IF WE HAD A BETTER CHURCH WE SHOULD HAVE A BETTER WORLD.
Ir has sometimes been suggested, by the unbelieving heart, that the Church is too small to put forth the mighty influence, and exert the control that God requires of it.-" Ye are the salt of the earth." But when we have summed up the kingdoms, and nations, and tongues, and people to be settled, and seen the smallness of the Church that is to constitute the salt. When we raise the number of the former to eight, or nine, or ten millions, and dwindle away the count of the other, till it drops to a few hundred thousands, and seems almost to terminate in nothing, it would seem as if God had lain upon this little Church a work such as the taskmasters of Egypt laid upon the little handful of Israelites, when bid to make the bricks that built their mighty pyramids without straw. Must, then, this little Church send out the Bible that must civilize, and the ministry, and the ordinances, and the institutions, that must render obedient, and believing, and dutiful, this mass of total and unqualified moral death? Here unbelief cannot refrain its dissent. Why did God give that little band a fatigue duty, so beyond its powers and its prowess? The answer of faith is, There is Church enough.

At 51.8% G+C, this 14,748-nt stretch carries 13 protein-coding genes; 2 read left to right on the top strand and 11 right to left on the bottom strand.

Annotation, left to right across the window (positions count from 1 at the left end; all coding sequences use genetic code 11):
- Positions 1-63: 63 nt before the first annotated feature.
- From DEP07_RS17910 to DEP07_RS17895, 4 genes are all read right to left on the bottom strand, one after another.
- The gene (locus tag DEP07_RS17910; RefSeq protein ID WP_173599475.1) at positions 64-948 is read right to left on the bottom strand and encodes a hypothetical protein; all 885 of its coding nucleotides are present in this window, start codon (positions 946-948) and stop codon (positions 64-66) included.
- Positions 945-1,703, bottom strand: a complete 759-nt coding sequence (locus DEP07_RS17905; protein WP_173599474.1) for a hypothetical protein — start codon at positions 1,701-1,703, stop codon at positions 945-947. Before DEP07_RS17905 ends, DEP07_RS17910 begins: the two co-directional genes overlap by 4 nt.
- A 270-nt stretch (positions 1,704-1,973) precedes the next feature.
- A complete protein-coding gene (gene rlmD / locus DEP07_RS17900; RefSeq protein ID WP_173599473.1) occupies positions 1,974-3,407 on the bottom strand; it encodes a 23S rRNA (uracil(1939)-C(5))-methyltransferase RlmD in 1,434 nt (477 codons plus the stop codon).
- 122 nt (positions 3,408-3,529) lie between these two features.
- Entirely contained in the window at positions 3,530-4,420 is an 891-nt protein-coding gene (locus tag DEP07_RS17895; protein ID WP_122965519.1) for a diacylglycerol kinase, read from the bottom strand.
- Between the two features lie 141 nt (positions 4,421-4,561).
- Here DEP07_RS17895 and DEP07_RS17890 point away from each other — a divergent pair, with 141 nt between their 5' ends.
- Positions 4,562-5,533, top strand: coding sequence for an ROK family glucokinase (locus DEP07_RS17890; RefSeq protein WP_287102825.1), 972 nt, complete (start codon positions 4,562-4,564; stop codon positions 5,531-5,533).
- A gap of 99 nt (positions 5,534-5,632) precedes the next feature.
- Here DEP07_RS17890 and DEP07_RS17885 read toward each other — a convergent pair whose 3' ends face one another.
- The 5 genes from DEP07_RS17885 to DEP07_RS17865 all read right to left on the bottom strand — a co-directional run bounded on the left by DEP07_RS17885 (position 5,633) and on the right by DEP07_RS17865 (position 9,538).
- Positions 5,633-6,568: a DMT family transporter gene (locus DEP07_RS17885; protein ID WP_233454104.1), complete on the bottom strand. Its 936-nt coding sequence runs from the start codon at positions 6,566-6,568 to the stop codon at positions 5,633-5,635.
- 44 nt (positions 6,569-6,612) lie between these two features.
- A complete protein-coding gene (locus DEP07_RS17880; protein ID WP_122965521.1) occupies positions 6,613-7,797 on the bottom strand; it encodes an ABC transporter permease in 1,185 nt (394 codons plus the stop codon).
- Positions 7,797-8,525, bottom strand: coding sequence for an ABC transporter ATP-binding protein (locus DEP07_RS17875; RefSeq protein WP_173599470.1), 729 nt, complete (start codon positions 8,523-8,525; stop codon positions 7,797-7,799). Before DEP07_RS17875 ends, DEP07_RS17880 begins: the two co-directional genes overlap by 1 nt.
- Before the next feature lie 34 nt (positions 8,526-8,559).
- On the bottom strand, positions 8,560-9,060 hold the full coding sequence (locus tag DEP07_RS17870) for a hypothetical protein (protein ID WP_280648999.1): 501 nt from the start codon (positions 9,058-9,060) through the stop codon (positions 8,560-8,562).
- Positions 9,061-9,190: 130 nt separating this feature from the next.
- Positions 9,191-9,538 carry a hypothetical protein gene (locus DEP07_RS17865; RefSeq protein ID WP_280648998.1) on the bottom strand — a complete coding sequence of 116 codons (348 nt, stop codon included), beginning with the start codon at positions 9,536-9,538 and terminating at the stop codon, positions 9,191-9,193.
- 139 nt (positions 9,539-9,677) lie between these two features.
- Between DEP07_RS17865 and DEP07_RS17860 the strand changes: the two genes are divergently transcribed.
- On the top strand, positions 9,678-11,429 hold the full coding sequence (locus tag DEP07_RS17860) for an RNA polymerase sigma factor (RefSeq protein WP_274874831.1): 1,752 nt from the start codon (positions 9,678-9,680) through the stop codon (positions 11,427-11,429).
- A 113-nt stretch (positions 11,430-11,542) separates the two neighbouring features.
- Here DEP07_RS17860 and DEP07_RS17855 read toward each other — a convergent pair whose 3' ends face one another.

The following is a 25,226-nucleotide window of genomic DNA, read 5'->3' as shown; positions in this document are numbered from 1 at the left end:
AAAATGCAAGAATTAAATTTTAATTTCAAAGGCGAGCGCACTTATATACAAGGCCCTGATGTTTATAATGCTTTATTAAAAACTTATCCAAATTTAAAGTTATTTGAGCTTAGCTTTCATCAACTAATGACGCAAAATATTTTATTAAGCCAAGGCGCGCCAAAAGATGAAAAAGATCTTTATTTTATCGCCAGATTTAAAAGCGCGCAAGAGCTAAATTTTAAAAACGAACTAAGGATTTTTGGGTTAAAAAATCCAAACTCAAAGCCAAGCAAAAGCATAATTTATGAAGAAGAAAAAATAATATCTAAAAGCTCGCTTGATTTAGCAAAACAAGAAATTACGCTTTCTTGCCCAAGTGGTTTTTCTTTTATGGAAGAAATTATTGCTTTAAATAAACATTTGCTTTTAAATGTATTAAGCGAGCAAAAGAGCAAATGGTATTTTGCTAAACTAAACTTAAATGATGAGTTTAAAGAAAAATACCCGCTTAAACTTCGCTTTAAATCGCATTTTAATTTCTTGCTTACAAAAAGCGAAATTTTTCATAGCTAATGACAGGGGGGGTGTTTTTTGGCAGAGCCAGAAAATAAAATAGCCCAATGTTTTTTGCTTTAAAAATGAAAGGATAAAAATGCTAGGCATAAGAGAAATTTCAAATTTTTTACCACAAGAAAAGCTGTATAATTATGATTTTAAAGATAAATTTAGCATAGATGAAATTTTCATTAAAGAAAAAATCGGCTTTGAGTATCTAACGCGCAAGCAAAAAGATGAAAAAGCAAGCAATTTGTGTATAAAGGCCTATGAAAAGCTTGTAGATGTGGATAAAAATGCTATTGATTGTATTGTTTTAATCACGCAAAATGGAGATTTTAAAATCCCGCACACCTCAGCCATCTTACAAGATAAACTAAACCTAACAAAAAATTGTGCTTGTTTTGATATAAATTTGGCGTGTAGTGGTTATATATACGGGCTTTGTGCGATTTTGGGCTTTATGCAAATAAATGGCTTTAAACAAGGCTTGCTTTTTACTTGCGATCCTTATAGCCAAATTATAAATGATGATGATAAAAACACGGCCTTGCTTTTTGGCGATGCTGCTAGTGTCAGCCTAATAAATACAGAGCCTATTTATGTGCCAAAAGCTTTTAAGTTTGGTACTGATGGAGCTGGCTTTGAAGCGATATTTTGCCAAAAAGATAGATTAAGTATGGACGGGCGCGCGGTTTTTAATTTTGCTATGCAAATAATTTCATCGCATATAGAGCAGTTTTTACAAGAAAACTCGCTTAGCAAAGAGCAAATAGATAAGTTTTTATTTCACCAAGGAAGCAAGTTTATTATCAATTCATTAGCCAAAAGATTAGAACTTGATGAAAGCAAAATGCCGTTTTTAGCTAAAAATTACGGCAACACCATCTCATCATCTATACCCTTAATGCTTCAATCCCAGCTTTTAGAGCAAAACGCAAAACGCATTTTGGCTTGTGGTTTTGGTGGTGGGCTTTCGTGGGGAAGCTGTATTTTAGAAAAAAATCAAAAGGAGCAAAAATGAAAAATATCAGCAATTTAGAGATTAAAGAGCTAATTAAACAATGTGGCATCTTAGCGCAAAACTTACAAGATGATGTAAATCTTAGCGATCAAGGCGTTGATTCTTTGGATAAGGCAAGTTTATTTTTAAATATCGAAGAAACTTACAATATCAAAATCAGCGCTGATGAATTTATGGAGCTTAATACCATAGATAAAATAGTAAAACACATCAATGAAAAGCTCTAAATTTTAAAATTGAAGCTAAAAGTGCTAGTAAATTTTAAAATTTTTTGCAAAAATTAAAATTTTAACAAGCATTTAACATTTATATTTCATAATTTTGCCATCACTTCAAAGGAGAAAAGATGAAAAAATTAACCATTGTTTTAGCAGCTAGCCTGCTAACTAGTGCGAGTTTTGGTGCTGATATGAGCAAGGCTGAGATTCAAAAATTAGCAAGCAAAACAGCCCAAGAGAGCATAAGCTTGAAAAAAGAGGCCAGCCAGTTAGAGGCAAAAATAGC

Her power is not to be computed by her numbers. All her con"One shall chase a thousand,
flicts are secured by that promise, and two put ten thousand to flight." Hence her song may be, in the midst of the battle, "The Lord of hosts is with us, the mighty God of Jacob is our refuge."